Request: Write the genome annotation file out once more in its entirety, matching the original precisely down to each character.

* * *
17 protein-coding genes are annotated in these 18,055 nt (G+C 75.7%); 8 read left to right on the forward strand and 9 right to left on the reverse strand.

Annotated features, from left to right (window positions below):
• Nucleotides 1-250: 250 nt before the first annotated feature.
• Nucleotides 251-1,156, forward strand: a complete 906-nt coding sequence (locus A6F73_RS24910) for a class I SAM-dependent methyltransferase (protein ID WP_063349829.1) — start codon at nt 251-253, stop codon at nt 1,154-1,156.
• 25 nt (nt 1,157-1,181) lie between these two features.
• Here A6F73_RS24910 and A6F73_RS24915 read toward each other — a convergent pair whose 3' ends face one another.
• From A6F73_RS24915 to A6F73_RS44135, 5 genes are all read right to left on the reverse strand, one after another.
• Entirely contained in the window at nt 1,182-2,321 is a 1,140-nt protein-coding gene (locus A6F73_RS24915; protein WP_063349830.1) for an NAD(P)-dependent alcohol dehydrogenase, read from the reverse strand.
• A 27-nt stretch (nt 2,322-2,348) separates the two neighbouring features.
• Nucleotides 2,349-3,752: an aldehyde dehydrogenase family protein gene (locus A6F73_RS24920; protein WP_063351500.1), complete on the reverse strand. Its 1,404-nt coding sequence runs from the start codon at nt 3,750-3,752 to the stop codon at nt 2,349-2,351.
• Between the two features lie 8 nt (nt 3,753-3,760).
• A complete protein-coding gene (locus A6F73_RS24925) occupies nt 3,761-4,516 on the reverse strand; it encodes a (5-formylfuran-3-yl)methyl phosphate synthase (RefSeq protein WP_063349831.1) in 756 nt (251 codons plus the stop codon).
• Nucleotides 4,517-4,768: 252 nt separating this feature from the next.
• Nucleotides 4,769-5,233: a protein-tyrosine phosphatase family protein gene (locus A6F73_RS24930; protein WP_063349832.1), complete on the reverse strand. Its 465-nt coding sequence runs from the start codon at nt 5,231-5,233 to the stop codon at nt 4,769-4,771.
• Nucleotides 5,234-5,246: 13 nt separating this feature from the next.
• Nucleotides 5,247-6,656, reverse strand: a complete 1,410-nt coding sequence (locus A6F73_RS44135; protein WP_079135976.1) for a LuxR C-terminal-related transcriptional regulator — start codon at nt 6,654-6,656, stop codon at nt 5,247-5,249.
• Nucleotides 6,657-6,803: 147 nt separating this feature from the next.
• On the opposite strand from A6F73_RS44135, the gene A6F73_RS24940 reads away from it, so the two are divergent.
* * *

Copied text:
17 protein-coding genes are annotated in these 18,055 nt (G+C 75.7%); 8 read left to right on the forward strand and 9 right to left on the reverse strand.

Annotated features, from left to right (window positions below):
• Nucleotides 1-250: 250 nt before the first annotated feature.
• Nucleotides 251-1,156, forward strand: a complete 906-nt coding sequence (locus A6F73_RS24910) for a class I SAM-dependent methyltransferase (protein ID WP_063349829.1) — start codon at nt 251-253, stop codon at nt 1,154-1,156.
• 25 nt (nt 1,157-1,181) lie between these two features.
• Here A6F73_RS24910 and A6F73_RS24915 read toward each other — a convergent pair whose 3' ends face one another.
• From A6F73_RS24915 to A6F73_RS44135, 5 genes are all read right to left on the reverse strand, one after another.
• Entirely contained in the window at nt 1,182-2,321 is a 1,140-nt protein-coding gene (locus A6F73_RS24915; protein WP_063349830.1) for an NAD(P)-dependent alcohol dehydrogenase, read from the reverse strand.
• A 27-nt stretch (nt 2,322-2,348) separates the two neighbouring features.
• Nucleotides 2,349-3,752: an aldehyde dehydrogenase family protein gene (locus A6F73_RS24920; protein WP_063351500.1), complete on the reverse strand. Its 1,404-nt coding sequence runs from the start codon at nt 3,750-3,752 to the stop codon at nt 2,349-2,351.
• Between the two features lie 8 nt (nt 3,753-3,760).
• A complete protein-coding gene (locus A6F73_RS24925) occupies nt 3,761-4,516 on the reverse strand; it encodes a (5-formylfuran-3-yl)methyl phosphate synthase (RefSeq protein WP_063349831.1) in 756 nt (251 codons plus the stop codon).
• Nucleotides 4,517-4,768: 252 nt separating this feature from the next.
• Nucleotides 4,769-5,233: a protein-tyrosine phosphatase family protein gene (locus A6F73_RS24930; protein WP_063349832.1), complete on the reverse strand. Its 465-nt coding sequence runs from the start codon at nt 5,231-5,233 to the stop codon at nt 4,769-4,771.
• Nucleotides 5,234-5,246: 13 nt separating this feature from the next.
• Nucleotides 5,247-6,656, reverse strand: a complete 1,410-nt coding sequence (locus A6F73_RS44135; protein WP_079135976.1) for a LuxR C-terminal-related transcriptional regulator — start codon at nt 6,654-6,656, stop codon at nt 5,247-5,249.
• Nucleotides 6,657-6,803: 147 nt separating this feature from the next.
• On the opposite strand from A6F73_RS44135, the gene A6F73_RS24940 reads away from it, so the two are divergent.